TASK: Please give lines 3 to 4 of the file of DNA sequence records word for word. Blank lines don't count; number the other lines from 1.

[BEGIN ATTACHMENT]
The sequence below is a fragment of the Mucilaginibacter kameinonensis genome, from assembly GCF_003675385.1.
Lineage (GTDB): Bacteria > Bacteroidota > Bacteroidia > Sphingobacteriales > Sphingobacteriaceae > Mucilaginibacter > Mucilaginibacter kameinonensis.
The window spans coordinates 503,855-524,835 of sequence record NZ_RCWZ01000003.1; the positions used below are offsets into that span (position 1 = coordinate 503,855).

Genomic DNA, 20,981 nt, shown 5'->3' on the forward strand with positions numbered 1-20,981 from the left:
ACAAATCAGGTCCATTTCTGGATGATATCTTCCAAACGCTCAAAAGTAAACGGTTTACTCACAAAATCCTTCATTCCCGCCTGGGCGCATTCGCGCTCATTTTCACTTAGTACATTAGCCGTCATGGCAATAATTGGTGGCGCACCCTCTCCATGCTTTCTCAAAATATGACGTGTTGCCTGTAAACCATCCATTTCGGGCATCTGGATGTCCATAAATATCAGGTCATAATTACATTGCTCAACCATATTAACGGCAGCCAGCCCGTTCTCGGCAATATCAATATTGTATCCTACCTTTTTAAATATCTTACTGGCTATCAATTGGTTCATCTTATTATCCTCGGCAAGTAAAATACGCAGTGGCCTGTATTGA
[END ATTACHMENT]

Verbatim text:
The window spans coordinates 503,855-524,835 of sequence record NZ_RCWZ01000003.1; the positions used below are offsets into that span (position 1 = coordinate 503,855).

Genomic DNA, 20,981 nt, shown 5'->3' on the forward strand with positions numbered 1-20,981 from the left: